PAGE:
The Veroland's Softail

Hi Frank
Thanks for your invitation, I really appreciate it.
here is some words that I can wrote down about me:

My name is Veroland, Im an Indonesian.
I Build Kustom cars and motorcycle here in Indonesia.
I built a few Shovels,Iron heads, pan etc
When they started to call it old school, I begin to built more swing arm
bikes and evos.
Now I just doin' what I like and which is more fun from me...doesn't matter
if its raked,stretch or got suspension on it.

The real"Spitfire"

Originally a 1996 Heritage softail.
it used to be my customers bike that I bought arround 99.
the style been changed many times like 70's style with coffin, bobber style etc.
change the frame a couple of times with rigid but after a while I got bored with it (its just me).

Arround 2003 I had this idea to push a stock evo bike to the limit without major modification.
since I collect many junks for my self,I just moved it from my cabinet to this bike...you know,just for a little fun between mounting billet parts for my customers bikes...
found a used 18x6,5" wheel at the corner of my shop then I thought hey,why not?
I can use a 200 tire for the back...besides, Im gonna look too big with old style skinny tire anyway...and for the front I use 21 spool wheels.
I mounted a 4 speed tranny with kick and electric starter with a ribbed primary cover that I kept for years.

From there I just tried to match other parts with ribbed style, just because I really crazy about edmunds heads or Eddie Meyer heads for flathead V8 ford.
Donated CCI rocker boxes,7 finned air cleaner that I bought from So-Cal speed shop,Moon pedal etc.
the headlight guard came from a 50's Jaguar horn cover, and for tail light is a classic Microphone with LED inside it.
I also used a welding torch for the jockey shift and a water petcock that I put under the gastank...use it as a petcock offcourse.
oil lines are copper hardlines that I bent, Mark duckman risers,hand made handle bar ,adjustable triple tree,WL seat and a set of modified Arlen Ness forward control (ok, its billet..and I proud of it!! haha!).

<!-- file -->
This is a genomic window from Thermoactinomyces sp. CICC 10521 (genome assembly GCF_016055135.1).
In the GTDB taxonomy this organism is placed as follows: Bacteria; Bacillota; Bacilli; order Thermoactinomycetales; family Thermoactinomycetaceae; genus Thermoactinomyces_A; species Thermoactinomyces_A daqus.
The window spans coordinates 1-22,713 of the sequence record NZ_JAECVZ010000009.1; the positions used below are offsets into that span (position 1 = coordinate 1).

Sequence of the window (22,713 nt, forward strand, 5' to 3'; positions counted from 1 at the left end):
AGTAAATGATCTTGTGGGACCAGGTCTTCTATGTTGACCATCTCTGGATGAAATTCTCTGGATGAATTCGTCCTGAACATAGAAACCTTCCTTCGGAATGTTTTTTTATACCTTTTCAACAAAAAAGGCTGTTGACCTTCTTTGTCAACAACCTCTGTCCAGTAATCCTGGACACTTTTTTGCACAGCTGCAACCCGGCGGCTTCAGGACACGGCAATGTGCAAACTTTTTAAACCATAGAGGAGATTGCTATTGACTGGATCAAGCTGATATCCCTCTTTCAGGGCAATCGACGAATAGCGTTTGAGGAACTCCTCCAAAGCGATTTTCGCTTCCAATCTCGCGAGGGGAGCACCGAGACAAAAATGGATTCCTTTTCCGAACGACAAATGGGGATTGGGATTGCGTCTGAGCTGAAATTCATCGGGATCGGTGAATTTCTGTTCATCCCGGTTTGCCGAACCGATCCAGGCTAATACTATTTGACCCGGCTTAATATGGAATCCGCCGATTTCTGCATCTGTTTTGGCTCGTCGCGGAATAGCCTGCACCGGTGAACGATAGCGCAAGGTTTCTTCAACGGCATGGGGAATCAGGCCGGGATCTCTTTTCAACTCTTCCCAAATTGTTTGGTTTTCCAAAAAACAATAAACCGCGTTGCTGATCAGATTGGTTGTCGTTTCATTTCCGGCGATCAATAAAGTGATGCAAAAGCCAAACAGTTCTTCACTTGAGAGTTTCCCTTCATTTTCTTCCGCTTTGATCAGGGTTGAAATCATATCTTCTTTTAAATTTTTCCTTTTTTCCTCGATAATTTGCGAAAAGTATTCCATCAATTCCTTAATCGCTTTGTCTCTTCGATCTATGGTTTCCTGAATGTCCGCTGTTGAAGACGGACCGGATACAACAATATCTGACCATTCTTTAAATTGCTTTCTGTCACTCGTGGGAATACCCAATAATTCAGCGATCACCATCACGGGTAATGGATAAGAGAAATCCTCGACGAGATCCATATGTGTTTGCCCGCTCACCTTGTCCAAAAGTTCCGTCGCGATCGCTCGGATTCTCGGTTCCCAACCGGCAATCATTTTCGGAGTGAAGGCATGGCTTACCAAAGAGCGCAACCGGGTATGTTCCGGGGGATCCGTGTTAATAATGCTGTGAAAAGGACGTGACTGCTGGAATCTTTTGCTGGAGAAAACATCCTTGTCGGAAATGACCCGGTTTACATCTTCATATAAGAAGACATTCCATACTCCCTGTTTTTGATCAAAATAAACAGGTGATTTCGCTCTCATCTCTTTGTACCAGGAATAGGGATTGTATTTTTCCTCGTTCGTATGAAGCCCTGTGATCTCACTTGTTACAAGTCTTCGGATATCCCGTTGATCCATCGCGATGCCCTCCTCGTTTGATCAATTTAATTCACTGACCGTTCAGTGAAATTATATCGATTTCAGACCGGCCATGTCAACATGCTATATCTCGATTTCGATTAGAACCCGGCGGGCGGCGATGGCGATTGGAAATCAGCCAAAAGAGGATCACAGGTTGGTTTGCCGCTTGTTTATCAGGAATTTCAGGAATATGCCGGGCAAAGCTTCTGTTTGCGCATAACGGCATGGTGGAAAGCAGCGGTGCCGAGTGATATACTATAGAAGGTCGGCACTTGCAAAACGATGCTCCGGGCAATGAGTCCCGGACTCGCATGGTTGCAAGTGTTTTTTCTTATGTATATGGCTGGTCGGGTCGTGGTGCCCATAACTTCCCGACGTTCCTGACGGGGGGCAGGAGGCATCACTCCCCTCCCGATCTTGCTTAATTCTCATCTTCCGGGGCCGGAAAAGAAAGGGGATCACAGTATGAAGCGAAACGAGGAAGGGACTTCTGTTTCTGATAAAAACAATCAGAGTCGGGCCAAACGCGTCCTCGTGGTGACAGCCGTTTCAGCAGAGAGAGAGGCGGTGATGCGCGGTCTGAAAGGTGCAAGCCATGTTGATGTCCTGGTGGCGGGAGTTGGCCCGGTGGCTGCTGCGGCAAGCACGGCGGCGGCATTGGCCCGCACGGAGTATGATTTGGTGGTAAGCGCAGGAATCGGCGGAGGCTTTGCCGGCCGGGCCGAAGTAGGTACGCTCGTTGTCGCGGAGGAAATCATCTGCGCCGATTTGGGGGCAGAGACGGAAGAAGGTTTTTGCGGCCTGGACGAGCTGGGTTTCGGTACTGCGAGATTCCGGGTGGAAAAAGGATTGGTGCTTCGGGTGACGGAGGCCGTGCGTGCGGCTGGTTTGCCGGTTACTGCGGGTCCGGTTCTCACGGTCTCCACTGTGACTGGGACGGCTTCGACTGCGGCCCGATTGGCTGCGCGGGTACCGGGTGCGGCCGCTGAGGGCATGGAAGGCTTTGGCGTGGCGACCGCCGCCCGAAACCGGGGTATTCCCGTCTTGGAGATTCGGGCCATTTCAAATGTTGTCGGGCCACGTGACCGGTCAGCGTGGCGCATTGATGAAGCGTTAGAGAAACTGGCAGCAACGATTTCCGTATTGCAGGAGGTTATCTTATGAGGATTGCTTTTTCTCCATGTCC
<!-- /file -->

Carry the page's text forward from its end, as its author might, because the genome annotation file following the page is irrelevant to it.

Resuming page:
I machined the Pegs and grips from Brass and fabricated the rear fender and the struts...oh ya, I also fabricated the cocktail shaker muffler and the chromed gastank.
actually, many other small details that I think is gonna make my list too long for your post, Frank...so, feel free to edit it my friend.
well, this bike becoming my favorite bike and my daily ride ever since..and still change it around when I have spare times.
last month I just changed the oil tank with a pair of Mr.Roadster oil filters that I bolt together.
my friends thought its so funny I ride a stock frame bike because I've built many rigids,goose neck, stretched and extreme rake.

I dont really know how but this bike reminds me to keep having fun while I build bikes...like how to have a nice comfort suspension but with a rigid look, a reliable one kicked newer engine with an old look..and the most important thing is you dont have to be bankrupt just to have a perfect bike. for me a nice bike not just look good when it parked, but also look perfect with your size and character wehen you ride it.
Trends changing, underground went mainstream..suddenly theres a rule for bike building, then we started to loose our main Goal : build a bike that you like to suits you and having fun with it!
and maybe, just maybe...for a bonus, a super cool guy from the other side of your world contact you and said he likes your bike.

Thanks Veroland for your text and pics